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Manuka Jock
25th Jun 2010, 06:39 PM
Traditional Methods



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http://www.fredfern.com/images/howtheyaremade/dpman7.jpg
The tradition of making bowls in Liverpool goes back a long way. Sometime after 1409, we do not know the actual date, bowls of wood were used, made from boxwood, holly, yew or oak. It is presumed that lignum vitae was introduced in making bowls during the 16th century.
Lignum vitae is a timber now on the United Nation CITES list, which means it requires special licences for export and import.

It is now even more difficult to obtain suitable timber for the manufacture of bowls. Lignum vitae is one of the most outstanding of all timbers, it is not only one of the hardest and heaviest known, but has an almost unique property of being self-lubricating. As a result, not only was it used for lawn bowls, but also for bearings and bushing blocks for propeller shafts of ships, as well as pulley sheaths. Those who had high-quality mangles to put the washing through, would also perhaps have recognised that the bottom roller was sometimes made from lignum vitae.
The way lignum vitae bowls were made was a skilled job, not just from the turning, but right through from the selection of the original logs. There are three species of lignum vitae and only one is really suitable. That is "Guiacum Officinale", so knowledge of the species is required. Interestingly, lignum is bought by weight, rather than more usual for logs, cubic measurement. Once the logs were accepted as the correct species, the next stage in the selection can proceed.
Those logs which had too large a heart crack, would be unsuitable, note however that all lignum vitae has a heart crack and it is probable that the white mounts (discs) were used to hide these cracks. The heart of the timber has also to be positioned in the log to allow it to be the centre of the bowl, so if it was too close to one side to allow for this, the log would be rejected. The timber itself is very dark in colour, but the sap wood is pale yellow in colour and is sharply defined; it is only the dark timber that is required, so any logs that did not have sufficient diameter of dark timber would be rejected, and, equally, if the log was too large in diameter, resulting in too much waste, this would also be rejected.
So, after the initial careful inspection and selection, the timber selected would be purchased. The next stage is to produce the "blanks" from which the craftsman turner, would make the bowls. For any bowls, to make a set, the "blanks" have to come from the same log, and from side-by-side in that log, otherwise the specific gravity of the bowls would not be the same and the likelihood of the bowls being of "similar" weights could not be expected, or achieved.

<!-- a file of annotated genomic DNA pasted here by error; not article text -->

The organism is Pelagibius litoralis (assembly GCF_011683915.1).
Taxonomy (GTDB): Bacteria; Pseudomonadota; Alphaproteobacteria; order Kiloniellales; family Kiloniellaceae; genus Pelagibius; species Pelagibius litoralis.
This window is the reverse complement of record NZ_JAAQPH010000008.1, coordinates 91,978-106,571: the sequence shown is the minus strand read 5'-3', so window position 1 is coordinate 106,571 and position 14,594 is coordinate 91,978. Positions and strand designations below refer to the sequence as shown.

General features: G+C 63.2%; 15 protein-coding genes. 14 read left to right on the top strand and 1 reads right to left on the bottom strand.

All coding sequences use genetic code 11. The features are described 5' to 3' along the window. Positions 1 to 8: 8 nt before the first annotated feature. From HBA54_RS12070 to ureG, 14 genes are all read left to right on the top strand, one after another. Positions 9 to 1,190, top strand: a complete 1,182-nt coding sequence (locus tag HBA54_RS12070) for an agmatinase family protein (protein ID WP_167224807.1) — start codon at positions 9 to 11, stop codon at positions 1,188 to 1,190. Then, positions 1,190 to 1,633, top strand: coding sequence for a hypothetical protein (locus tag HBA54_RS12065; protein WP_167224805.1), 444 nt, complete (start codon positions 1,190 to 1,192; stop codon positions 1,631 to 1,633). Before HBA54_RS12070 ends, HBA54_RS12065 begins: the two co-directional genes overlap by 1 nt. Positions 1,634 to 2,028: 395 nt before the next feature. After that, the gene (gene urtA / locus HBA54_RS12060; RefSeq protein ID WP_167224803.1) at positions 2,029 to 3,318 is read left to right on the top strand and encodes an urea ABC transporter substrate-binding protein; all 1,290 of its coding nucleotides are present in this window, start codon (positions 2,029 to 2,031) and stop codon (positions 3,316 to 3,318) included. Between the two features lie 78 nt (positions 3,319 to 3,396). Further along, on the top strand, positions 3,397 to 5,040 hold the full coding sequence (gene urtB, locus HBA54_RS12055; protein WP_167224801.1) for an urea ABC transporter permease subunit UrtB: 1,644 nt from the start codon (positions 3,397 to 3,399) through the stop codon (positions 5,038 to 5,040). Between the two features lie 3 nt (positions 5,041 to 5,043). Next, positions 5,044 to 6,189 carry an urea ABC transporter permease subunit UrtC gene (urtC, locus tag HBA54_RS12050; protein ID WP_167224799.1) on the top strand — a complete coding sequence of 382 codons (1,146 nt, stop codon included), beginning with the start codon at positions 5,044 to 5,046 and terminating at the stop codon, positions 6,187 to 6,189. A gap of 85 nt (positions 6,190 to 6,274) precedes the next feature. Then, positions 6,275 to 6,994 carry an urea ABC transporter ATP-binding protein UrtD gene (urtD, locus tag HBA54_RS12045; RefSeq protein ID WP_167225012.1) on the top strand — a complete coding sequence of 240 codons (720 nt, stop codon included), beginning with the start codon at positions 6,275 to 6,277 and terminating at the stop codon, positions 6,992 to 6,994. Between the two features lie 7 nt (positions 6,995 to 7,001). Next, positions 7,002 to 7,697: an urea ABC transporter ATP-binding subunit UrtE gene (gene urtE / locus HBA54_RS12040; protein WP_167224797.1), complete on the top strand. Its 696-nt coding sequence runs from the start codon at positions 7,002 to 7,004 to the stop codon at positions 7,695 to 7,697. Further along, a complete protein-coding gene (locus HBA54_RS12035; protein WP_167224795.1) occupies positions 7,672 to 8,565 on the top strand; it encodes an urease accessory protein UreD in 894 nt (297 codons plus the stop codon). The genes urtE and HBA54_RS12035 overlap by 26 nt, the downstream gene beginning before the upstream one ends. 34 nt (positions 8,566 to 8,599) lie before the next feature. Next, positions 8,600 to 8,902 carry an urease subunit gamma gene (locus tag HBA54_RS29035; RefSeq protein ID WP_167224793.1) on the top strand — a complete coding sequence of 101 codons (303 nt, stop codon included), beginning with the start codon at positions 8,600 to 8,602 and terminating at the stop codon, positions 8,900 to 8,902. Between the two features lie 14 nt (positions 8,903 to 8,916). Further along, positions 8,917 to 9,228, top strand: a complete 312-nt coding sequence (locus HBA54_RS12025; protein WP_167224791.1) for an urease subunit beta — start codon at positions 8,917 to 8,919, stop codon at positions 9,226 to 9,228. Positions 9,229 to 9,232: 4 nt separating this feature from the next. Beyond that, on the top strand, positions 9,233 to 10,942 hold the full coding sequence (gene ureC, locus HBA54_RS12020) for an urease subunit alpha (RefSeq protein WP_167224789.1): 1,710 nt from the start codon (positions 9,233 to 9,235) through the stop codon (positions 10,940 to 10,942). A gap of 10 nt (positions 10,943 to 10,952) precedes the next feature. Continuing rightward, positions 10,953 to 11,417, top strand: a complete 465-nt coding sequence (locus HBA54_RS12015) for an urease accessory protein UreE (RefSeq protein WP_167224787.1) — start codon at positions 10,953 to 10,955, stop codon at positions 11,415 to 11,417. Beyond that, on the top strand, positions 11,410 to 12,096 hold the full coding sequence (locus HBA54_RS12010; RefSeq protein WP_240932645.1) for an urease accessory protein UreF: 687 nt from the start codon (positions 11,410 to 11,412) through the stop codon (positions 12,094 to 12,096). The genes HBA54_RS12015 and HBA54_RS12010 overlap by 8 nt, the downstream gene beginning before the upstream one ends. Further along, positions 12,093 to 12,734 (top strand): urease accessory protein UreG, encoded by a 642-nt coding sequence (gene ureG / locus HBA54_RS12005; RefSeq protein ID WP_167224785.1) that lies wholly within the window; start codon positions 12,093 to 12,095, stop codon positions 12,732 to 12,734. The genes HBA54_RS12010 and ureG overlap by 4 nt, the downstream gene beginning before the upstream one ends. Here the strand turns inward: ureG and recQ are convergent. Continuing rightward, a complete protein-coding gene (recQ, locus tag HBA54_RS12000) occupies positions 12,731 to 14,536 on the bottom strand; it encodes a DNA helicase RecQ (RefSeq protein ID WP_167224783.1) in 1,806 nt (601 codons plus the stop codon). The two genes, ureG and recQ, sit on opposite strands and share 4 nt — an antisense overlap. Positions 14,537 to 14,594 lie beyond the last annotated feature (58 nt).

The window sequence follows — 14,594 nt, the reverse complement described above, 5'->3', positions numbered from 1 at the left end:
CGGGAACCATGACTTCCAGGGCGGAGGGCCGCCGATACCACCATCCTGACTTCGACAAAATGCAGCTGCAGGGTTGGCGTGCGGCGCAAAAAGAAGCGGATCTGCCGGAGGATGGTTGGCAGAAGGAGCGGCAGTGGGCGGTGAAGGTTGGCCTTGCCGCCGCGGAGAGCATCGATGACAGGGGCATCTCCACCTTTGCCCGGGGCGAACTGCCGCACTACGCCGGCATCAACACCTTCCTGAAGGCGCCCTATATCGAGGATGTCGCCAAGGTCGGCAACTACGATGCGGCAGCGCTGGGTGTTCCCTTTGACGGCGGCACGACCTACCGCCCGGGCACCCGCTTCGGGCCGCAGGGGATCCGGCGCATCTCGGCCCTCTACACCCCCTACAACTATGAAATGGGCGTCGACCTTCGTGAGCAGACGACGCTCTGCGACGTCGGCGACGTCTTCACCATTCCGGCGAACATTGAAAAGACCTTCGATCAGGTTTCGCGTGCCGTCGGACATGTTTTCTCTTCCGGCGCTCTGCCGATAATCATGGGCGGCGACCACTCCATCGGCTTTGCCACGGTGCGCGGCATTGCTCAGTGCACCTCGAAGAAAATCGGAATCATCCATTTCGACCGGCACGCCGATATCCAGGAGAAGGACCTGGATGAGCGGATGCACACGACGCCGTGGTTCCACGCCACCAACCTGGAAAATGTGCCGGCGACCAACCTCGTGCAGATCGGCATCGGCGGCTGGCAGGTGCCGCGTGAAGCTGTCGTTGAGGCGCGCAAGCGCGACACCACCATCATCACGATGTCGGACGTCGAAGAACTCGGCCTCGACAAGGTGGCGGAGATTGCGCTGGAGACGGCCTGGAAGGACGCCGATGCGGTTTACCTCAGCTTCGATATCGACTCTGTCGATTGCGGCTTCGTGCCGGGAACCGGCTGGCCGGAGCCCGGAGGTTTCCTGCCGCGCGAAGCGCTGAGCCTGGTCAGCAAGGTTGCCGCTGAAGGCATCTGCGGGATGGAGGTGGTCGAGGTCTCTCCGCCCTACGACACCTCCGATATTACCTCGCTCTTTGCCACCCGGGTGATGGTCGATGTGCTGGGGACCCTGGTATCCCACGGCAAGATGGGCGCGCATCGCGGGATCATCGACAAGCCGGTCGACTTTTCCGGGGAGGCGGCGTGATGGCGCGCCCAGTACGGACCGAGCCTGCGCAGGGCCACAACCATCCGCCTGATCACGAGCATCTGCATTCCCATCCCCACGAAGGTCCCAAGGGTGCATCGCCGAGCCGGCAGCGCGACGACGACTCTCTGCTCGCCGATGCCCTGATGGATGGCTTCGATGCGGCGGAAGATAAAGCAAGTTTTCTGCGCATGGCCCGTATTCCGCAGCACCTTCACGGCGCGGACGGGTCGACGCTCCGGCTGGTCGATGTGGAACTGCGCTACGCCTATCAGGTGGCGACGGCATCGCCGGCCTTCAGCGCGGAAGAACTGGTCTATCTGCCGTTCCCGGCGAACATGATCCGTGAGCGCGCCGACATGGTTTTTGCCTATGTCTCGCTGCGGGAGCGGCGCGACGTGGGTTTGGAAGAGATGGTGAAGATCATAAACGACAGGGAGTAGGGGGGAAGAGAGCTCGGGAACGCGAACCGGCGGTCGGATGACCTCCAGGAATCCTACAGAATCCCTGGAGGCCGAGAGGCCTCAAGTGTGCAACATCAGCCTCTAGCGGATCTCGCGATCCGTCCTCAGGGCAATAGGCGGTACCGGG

The first stage of producing the "blank", or timber, was basically to produce a cylinder which could be put between the centres of a ball-turning lathe. It is worth noting that at every stage, the timber requires careful inspection and sealing, to ensure it has not cracked.
The craftsman turner, would take the rough ball-shaped blank, and turn it into the shape of a bowl. The skill required to do this, using only hand tools and a template to give the running sole shape was, to say the least, an art, and was all down to eye and hand co-ordination as well as experience. By offering up the sole template to the piece being turned, and judging the amounts of material to be turned off, the craftsman would produce the required shape and dimensions. They would also position the top rings which delineated the running sole.
http://www.fredfern.com/images/howtheyaremade/dpman2.jpg
After the mounts (discs) would be fitted and the inner rings and any other decoration would be cut on to the bowl. Then followed the next most skillful job, checking out the bias. As you can imagine, even allowing for the skill of the turner, the bowls required biassing to that specified by the customer and governing bodies of the game. The examination of the bias was, and still is, done on the test table, which is used as a quality control device rather than the means of knowing what the bowl would do on the green.
http://www.fredfern.com/images/howtheyaremade/dpman6.jpg